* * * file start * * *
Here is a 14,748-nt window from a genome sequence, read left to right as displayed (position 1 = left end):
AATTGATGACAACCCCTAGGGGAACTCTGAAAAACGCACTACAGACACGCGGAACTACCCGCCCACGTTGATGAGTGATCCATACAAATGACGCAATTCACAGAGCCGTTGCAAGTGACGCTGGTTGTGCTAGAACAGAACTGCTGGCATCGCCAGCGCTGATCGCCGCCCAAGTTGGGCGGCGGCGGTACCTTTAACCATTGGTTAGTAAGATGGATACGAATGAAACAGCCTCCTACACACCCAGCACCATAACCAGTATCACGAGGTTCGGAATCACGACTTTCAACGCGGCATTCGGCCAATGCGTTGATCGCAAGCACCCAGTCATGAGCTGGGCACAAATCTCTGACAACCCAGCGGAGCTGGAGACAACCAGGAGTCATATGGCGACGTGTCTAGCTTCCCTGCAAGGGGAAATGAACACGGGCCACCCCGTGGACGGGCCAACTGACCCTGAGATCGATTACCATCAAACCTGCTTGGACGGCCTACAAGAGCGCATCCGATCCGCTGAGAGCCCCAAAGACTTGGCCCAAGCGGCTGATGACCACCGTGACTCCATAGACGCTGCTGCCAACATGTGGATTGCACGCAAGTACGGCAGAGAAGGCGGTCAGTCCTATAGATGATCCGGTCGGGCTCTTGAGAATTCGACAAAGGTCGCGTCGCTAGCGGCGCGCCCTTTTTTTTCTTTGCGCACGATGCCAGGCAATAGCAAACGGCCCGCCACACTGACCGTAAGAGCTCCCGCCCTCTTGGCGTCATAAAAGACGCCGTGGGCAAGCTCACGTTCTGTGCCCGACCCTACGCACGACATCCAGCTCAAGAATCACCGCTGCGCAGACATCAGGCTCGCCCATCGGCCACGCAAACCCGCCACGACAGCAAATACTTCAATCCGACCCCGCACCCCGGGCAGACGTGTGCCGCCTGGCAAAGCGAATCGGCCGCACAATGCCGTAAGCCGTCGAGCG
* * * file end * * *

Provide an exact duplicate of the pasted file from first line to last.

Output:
Here is a 14,748-nt window from a genome sequence, read left to right as displayed (position 1 = left end):
AATTGATGACAACCCCTAGGGGAACTCTGAAAAACGCACTACAGACACGCGGAACTACCCGCCCACGTTGATGAGTGATCCATACAAATGACGCAATTCACAGAGCCGTTGCAAGTGACGCTGGTTGTGCTAGAACAGAACTGCTGGCATCGCCAGCGCTGATCGCCGCCCAAGTTGGGCGGCGGCGGTACCTTTAACCATTGGTTAGTAAGATGGATACGAATGAAACAGCCTCCTACACACCCAGCACCATAACCAGTATCACGAGGTTCGGAATCACGACTTTCAACGCGGCATTCGGCCAATGCGTTGATCGCAAGCACCCAGTCATGAGCTGGGCACAAATCTCTGACAACCCAGCGGAGCTGGAGACAACCAGGAGTCATATGGCGACGTGTCTAGCTTCCCTGCAAGGGGAAATGAACACGGGCCACCCCGTGGACGGGCCAACTGACCCTGAGATCGATTACCATCAAACCTGCTTGGACGGCCTACAAGAGCGCATCCGATCCGCTGAGAGCCCCAAAGACTTGGCCCAAGCGGCTGATGACCACCGTGACTCCATAGACGCTGCTGCCAACATGTGGATTGCACGCAAGTACGGCAGAGAAGGCGGTCAGTCCTATAGATGATCCGGTCGGGCTCTTGAGAATTCGACAAAGGTCGCGTCGCTAGCGGCGCGCCCTTTTTTTTCTTTGCGCACGATGCCAGGCAATAGCAAACGGCCCGCCACACTGACCGTAAGAGCTCCCGCCCTCTTGGCGTCATAAAAGACGCCGTGGGCAAGCTCACGTTCTGTGCCCGACCCTACGCACGACATCCAGCTCAAGAATCACCGCTGCGCAGACATCAGGCTCGCCCATCGGCCACGCAAACCCGCCACGACAGCAAATACTTCAATCCGACCCCGCACCCCGGGCAGACGTGTGCCGCCTGGCAAAGCGAATCGGCCGCACAATGCCGTAAGCCGTCGAGCG